Therefore, the purpose of this study was to utilize musculoskeletal modeling and forward simulation to investigate the gait strategy of obese children at the musculoskeletal level. We simulated the tibiofemoral force to investigate the relationship between obesity and knee joint loading. By analyzing individual muscle function, we compared the mechanisms of how individual muscles contribute to the support and progression accelerations of COM and joint kinematics between obese and nonobese children during normal walking.

2. Materials and Methods

2.1. Experimental Data

The three-dimensional kinematic and kinetic data were collected from eight obese (the OB group) and eight normal-weight (the NW group) male children aged 8–12, walking at their self-selected speed over the ground. All participants were recruited by advertisements placed in the local communities. Body mass index (BMI) was used to classify all participants according to the  age- and gender-specific cut-off points for obesity and normal as defined by Cole et al. [17]. The demographics of all participants are represented in Table 1. A 16-camera Vicon motion analysis system (Oxford Metrics, Oxford, UK) was used to collect three-dimensional positions of 27 markers in the static trial and 23 markers in the walking trial at 100 Hz based on the Cleveland Clinic marker set. Ground reaction forces were recorded from two force plates at 1000 Hz. Experimental data were preprocessed in Vicon Nexus (Oxford Metrics, Oxford, UK). All children and their guardians read and signed an informed consent form approved by the local Human Research Ethics Committee.

tab1
Table 1: Demographics of participants (mean ± standard deviation).

2.2. Musculoskeletal  Model

This study used a 3D  generic  musculoskeletal  model built  in OpenSim (https://simtk.org/) v3.0 software [18], with 23 degrees of freedom (DOF) and 92 Hill-type muscle-tendon actuators [19]. A ball-and-socket joint was used to represent the hip and pelvis to trunk joints (3 DOF). The knee joint (1 DOF) was modeled as a planar joint in the flexion/extension axis [20]. Each ankle was modeled as a revolute joint (1 DOF). This musculoskeletal model has been previously used for studies involving healthy children and children with cerebral palsy [15, 16].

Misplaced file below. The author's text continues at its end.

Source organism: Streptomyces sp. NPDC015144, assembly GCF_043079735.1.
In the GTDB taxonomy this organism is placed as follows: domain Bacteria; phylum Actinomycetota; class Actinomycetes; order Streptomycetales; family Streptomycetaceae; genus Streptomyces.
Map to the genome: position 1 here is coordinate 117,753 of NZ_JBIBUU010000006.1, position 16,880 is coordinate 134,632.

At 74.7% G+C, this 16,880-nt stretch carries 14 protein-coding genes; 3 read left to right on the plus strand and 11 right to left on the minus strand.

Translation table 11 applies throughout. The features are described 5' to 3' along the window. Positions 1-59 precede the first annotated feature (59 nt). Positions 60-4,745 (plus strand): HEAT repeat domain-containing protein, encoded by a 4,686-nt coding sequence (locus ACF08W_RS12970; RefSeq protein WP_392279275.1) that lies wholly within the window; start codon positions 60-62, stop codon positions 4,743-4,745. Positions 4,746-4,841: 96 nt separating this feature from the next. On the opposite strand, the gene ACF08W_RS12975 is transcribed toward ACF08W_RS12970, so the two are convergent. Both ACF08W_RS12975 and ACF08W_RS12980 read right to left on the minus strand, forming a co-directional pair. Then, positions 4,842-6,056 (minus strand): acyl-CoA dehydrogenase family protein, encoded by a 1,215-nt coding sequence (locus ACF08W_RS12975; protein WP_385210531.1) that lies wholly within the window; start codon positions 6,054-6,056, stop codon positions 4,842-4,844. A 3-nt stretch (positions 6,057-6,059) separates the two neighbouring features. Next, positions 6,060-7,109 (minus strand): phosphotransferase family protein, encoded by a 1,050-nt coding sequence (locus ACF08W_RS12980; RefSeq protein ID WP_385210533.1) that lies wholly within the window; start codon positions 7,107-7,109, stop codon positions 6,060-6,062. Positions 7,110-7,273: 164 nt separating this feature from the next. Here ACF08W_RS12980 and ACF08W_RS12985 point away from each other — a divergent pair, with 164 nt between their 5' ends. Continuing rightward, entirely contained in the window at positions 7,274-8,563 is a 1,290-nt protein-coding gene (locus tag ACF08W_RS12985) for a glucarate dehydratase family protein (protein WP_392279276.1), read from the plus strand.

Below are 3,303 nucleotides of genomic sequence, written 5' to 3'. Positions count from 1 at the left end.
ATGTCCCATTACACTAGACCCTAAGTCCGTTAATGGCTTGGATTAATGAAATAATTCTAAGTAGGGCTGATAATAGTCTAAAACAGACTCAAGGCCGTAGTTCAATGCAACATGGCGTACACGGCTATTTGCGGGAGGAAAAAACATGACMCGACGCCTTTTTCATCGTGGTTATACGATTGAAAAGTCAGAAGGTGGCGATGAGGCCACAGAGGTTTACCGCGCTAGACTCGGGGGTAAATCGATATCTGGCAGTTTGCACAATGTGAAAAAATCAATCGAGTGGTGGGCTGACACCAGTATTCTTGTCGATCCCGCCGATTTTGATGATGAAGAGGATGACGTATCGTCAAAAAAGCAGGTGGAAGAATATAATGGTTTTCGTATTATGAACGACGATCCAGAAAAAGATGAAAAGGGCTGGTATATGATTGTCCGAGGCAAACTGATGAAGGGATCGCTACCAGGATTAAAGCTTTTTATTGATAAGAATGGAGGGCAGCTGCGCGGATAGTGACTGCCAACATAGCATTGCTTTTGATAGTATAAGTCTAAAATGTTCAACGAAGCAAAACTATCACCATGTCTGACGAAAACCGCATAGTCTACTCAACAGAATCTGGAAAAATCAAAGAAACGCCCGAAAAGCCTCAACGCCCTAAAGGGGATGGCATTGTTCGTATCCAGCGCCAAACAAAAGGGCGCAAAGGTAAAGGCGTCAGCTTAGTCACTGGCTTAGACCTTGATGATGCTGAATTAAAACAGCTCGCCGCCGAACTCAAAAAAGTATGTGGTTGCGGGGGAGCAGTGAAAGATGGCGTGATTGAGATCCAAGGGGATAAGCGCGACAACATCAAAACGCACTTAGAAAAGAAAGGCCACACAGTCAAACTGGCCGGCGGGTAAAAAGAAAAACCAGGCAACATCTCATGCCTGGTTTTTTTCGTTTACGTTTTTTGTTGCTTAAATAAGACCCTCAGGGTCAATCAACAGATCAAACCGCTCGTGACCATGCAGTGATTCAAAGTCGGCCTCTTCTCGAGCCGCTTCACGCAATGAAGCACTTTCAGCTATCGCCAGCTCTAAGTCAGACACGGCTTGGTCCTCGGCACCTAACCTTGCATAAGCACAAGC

2.3. Simulation

The generic model was scaled to each subject according to the position of anatomical reference points. Inverse kinematics were applied to calculate the joint kinematics (joint angles and translations) over a gait cycle. According to the kinematics and measured ground reaction force, the equation of motion in this dynamic system was applied to calculate the forces and moments at each joint. A static optimization algorithm decomposed the net joint moments into individual muscle forces by solving an optimization problem that minimized the sum of the squares of the muscle activations. Then, the residual reduction algorithm was used to make the data of the joint kinematics more dynamically consistent with the experimental ground reaction force data. The next step involved using Computed Muscle Control (CMC), which found the muscle excitations that drove the models to track the desired kinematics [18]. Simulated joint kinematics were compared to the measured kinematics data to make sure that the simulations were able to track the experimental data. In order to evaluate the accuracy and validity of the musculoskeletal simulations,   the  total  simulated COM accelerations due to each force were compared to the measured COM acceleration. The simulated muscle activations were also compared to the  EMG data from 85 normal children aged as reported by Schwartz et al. [21].

2.4. Compressive Tibiofemoral Force

The compressive tibiofemoral force represented the sum of contact forces between the tibial and femoral cartilage and all ligament forces crossing the tibiafemoral joint. It was calculated by the joint reaction analysis algorithm in OpenSim software, which incorporates a postprocessing procedure that uses the muscle forces and joint kinematics to calculate the resultant joint loads. The Newton Euler equation is where is the mass matrix of a tibia (). represents the vector of angular and linear displacement and represents the vector of angular and linear acceleration of the tibia. are the muscle forces and moments required to reproduce the knee joint movements of each subject throughout the gait cycle, which were obtained from static optimization results. represents the gravitational loading. represents the ankle reaction force and moment. The calculation details have been previously described by Steele et al. [16]. The muscle forces were obtained from static optimization algorithm in OpenSim. Three major muscle groups across the knee (quadriceps, hamstrings, and gastrocnemius) were analyzed to investigate the relationship between the muscle forces and the compressive tibiofemoral force.